Wisconsin Watch describes the continuing delays and denials by the Department in approving PUA benefits for SSDI recipients.

In this article, the delays that now stretch on for months as well as denials are described in detail.

WPR and Wisconsin Watch spoke to nine disability recipients who applied for PUA months ago. DWD as of Tuesday had yet to deliver on eight of their claims. But Wickman [the only one of the nine to receive any benefits] on Tuesday [that is, yesterday] woke up to six months of backpay in her bank account, following a four-month wait — capped by two weeks of lengthy phone calls, technology glitches and 32 emails to agency administrators.

The article does a good job describing the delays and denials the disabled are continuing to experience.

But, the article seems to accept at face value the explanations put forward by the Department for why these delays and denials are not really its fault.

The agency employs 1970s-era technology to process unemployment insurance claims, and PUA claims are particularly taxing on an already backlogged system, [DWD spokesman Ben Jedd] said.

“The payment of PUA is extremely manual and depends on qualifying for the program, addressing any associated eligibility issues, and how quickly that person files weekly claims after their PUA (qualification) is established,” Jedd wrote in an email.

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Jedd said his agency will prioritize claims from SSDI recipients who were already denied regular unemployment aid. But the agency does not track how many PUA claims it has processed from people on disability.

DWD can’t just rubberstamp those claims, Jedd added. Staffers must ensure applicants meet a range of eligibility requirements. But that human review is not foolproof, applicants say.

REALLY? Mistakes being made because the system is not foolproof is an acceptable explanation?

Let’s look at one of the claimants featured in the article: Duane Adams. He applied for regular unemployment benefits and was denied because he receives SSDI benefits. He applied for PUA benefits, and nothing happened with that application for months.

Then, on July 27th, the Department gets word that it can now pay out PUA benefits to the disabled. Mr. Adams even received a form letter from Sec. Frostman apologizing for the delay and encouraging him to apply for PUA benefits if he had not already done so.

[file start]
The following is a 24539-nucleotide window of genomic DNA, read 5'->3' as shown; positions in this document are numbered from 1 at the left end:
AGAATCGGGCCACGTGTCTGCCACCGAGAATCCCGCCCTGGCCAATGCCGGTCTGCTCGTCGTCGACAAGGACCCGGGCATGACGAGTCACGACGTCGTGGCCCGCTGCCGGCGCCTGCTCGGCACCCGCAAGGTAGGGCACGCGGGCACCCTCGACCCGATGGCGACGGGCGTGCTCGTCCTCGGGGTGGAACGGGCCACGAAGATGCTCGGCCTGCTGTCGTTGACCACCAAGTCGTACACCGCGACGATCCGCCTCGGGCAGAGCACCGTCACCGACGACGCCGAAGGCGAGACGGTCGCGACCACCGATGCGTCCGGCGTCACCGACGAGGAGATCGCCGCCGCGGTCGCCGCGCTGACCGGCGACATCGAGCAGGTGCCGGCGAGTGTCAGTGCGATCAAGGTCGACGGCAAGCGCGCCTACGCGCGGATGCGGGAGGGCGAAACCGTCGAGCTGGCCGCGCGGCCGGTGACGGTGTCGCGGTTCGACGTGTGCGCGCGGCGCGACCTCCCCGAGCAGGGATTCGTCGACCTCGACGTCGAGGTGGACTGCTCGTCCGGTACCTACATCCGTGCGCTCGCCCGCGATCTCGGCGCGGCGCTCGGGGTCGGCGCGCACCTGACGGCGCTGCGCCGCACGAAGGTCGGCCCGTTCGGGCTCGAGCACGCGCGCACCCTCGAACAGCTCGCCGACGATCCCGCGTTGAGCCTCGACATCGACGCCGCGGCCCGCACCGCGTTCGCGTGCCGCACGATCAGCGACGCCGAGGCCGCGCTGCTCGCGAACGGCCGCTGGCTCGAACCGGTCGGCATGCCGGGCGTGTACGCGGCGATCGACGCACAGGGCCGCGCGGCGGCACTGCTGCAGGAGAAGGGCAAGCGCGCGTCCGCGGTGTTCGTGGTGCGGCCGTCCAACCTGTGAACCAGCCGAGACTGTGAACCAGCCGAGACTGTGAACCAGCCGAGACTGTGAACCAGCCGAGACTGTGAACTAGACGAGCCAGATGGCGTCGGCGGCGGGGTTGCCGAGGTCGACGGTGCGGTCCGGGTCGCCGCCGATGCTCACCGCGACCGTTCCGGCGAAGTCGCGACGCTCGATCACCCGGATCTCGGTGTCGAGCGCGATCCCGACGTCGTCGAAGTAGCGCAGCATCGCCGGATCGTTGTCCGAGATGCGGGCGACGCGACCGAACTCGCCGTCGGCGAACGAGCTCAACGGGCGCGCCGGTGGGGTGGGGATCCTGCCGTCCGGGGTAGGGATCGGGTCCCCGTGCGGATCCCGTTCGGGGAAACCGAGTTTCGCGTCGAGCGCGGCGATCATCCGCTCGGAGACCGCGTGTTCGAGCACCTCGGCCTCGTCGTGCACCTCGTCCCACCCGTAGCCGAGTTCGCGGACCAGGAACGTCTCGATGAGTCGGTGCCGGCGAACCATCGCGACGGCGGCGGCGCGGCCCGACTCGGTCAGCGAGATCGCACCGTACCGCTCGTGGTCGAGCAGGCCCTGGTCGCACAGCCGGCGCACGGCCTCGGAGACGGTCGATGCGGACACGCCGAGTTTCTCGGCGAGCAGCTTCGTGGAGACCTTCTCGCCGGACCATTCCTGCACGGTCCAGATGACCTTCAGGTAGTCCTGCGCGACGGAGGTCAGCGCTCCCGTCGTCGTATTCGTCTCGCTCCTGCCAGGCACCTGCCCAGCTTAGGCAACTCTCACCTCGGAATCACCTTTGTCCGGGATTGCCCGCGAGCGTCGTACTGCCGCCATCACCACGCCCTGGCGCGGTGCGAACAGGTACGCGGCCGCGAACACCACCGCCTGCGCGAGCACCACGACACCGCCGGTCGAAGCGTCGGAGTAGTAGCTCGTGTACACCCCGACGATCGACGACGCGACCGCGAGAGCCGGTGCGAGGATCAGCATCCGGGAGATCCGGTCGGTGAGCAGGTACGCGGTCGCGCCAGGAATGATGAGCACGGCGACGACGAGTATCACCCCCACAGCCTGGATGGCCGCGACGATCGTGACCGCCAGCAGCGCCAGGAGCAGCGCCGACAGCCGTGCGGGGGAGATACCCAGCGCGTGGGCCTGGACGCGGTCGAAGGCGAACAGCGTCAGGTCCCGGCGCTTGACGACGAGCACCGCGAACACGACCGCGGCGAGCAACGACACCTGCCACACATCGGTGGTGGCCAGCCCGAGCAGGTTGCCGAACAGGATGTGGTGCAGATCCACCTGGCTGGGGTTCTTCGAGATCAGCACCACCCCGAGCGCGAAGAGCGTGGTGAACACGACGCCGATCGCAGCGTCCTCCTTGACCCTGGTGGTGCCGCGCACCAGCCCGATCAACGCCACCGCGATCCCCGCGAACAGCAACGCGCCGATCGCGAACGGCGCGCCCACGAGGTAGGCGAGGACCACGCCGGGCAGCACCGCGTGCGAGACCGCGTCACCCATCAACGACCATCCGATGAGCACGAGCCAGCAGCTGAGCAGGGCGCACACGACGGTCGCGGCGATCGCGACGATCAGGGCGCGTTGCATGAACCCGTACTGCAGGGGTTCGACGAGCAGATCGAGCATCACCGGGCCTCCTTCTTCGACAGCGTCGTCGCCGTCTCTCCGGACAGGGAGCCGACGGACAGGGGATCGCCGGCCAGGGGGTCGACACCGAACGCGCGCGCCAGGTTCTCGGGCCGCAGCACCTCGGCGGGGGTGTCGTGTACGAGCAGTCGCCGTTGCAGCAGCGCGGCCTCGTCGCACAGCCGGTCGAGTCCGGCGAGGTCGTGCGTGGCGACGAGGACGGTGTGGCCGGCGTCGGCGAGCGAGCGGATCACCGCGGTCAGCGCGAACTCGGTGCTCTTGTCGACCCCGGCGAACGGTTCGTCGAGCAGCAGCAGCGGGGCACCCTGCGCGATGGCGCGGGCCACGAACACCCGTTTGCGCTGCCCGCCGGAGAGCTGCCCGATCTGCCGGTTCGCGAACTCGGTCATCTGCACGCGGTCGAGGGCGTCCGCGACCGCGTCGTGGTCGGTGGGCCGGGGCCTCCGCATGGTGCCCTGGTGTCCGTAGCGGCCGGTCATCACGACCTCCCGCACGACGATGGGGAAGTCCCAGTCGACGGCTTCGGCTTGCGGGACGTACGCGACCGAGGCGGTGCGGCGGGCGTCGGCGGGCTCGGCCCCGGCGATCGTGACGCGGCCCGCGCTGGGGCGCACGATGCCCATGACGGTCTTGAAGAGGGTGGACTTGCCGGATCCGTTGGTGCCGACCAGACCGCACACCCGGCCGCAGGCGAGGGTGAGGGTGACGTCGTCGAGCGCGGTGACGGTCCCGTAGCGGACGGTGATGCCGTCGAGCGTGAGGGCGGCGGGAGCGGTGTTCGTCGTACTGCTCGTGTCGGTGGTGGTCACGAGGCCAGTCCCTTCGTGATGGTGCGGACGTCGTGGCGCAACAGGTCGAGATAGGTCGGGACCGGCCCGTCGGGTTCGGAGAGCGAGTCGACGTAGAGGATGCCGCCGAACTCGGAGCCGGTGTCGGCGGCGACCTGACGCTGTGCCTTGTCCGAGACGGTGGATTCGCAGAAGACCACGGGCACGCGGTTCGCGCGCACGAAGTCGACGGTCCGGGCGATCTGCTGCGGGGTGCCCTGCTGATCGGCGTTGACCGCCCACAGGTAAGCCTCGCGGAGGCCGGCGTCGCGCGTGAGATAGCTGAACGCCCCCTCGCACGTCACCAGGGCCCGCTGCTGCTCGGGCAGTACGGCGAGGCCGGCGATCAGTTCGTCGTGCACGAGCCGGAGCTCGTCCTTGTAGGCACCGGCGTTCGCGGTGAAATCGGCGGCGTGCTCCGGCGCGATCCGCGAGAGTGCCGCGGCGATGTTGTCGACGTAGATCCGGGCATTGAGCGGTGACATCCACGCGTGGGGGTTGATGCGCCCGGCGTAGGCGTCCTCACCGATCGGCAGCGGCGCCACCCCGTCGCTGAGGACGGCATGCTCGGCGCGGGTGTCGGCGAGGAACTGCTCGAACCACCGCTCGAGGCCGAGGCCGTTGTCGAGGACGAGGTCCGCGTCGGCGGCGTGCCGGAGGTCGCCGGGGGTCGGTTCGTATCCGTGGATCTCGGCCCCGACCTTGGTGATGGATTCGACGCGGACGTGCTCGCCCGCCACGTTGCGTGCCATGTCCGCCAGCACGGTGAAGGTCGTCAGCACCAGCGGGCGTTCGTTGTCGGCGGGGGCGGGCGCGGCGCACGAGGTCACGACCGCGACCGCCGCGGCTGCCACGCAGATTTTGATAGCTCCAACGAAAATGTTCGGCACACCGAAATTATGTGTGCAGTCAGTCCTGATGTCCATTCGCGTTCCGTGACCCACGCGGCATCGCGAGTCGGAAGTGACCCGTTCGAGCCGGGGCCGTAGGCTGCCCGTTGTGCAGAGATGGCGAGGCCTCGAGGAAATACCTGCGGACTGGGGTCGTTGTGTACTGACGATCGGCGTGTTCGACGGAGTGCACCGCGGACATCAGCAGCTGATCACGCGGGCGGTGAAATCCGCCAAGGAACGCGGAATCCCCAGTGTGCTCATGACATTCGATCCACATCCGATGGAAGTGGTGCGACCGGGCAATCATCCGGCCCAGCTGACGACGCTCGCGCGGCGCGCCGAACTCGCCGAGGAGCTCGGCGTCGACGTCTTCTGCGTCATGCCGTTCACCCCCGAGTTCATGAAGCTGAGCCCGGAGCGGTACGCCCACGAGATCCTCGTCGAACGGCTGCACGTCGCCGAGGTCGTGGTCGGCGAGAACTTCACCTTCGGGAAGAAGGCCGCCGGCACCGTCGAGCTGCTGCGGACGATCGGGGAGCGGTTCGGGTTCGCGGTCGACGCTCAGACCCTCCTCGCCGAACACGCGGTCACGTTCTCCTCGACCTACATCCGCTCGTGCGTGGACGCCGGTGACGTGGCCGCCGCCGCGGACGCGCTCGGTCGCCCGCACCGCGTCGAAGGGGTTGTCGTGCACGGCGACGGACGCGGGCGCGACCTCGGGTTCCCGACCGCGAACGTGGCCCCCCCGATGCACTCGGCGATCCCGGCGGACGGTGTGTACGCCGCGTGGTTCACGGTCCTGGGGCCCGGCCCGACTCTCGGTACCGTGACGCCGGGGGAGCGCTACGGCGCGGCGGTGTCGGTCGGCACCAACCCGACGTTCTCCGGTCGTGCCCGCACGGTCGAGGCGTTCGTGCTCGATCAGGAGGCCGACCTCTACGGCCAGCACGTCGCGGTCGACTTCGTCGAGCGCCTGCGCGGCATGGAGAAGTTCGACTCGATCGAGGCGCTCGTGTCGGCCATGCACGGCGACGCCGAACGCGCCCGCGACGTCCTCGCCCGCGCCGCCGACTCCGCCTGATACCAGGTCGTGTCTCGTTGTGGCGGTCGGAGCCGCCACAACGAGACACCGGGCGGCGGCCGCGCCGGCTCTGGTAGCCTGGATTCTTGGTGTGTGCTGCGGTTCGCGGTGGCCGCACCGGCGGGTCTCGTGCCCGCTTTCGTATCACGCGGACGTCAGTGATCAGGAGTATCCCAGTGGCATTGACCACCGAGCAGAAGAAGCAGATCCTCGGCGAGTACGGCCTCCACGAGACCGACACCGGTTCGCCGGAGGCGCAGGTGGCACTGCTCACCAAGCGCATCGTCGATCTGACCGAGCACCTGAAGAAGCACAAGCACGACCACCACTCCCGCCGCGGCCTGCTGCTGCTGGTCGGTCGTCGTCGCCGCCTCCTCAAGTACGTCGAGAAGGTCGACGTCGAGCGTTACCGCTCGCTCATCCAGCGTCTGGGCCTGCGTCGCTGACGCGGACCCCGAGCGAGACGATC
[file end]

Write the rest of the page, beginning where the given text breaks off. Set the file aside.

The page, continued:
But, that same week, Mr. Adams also received an initial determination denying his claim for PUA benefits, explaining:

The claimant has not exhausted all unemployment insurance, pandemic, emergency unemployment compensation, and extended benefits payable for the benefit year ending 05/02/2020.

In other words, according to the Department Mr. Adams cannot receive PUA benefits until he has received all of the regular unemployment benefits he cannot under state law actually receive. Huh? According to the Department, Mr. Adams is NOT eligible for regular unemployment benefits in the first place because of his disability. How can he be expected to exhaust regular unemployment benefits that he cannot legally receive? This denial makes absolutely no sense. Legally, it is idiotic.

So, previously the Department was discriminating against the disabled. Now, the Department is making idiotic decisions in still denying their claims.

And, Mr. Adams is not alone. Other disabled folks are being denied their PUA claims for the same reason — failing to exhaust their regular unemployment benefits — or because they do not have a Covid-19 related reason for their layoff despite losing work because of the pandemic.

So, as the article makes clear, the Department is NOT following through on what happened on July 27th: the disabled are NOT receiving PUA benefits even after the policy that denied those claims has changed. De jure discrimination may no longer be Department policy, but de facto discrimination continues.

As evident in the article, reporters should NOT be accepting claims about the process not being fool-proof while also not wanting to “rubber-stamp” claims in light of a heavy workload. The “carefulness” being claimed by the Department is in reality a defense of idiocy. And, when confronted by idiotic decision-making, most people conclude the idiocy is hiding something more sinister. In this case, the idiocy is emblematic of continued hostility towards the disabled.

If there is some other viable explanation for continuing to deny claims for idiotic reasons other than discrimination, then the Department needs to be pushed to provide that explanation. As it stands now, the only viable explanation is continued discrimination against the disabled.

Putting the disabled in a catch-22 is exactly the kind of double-standard that has been the earmark of discrimination for centuries. All of us should know better by now to push back almost immediately against such double-standards.

And, certainly Wisconsin should not be continuing with this discrimination against the disabled. That this discrimination is continuing is the story.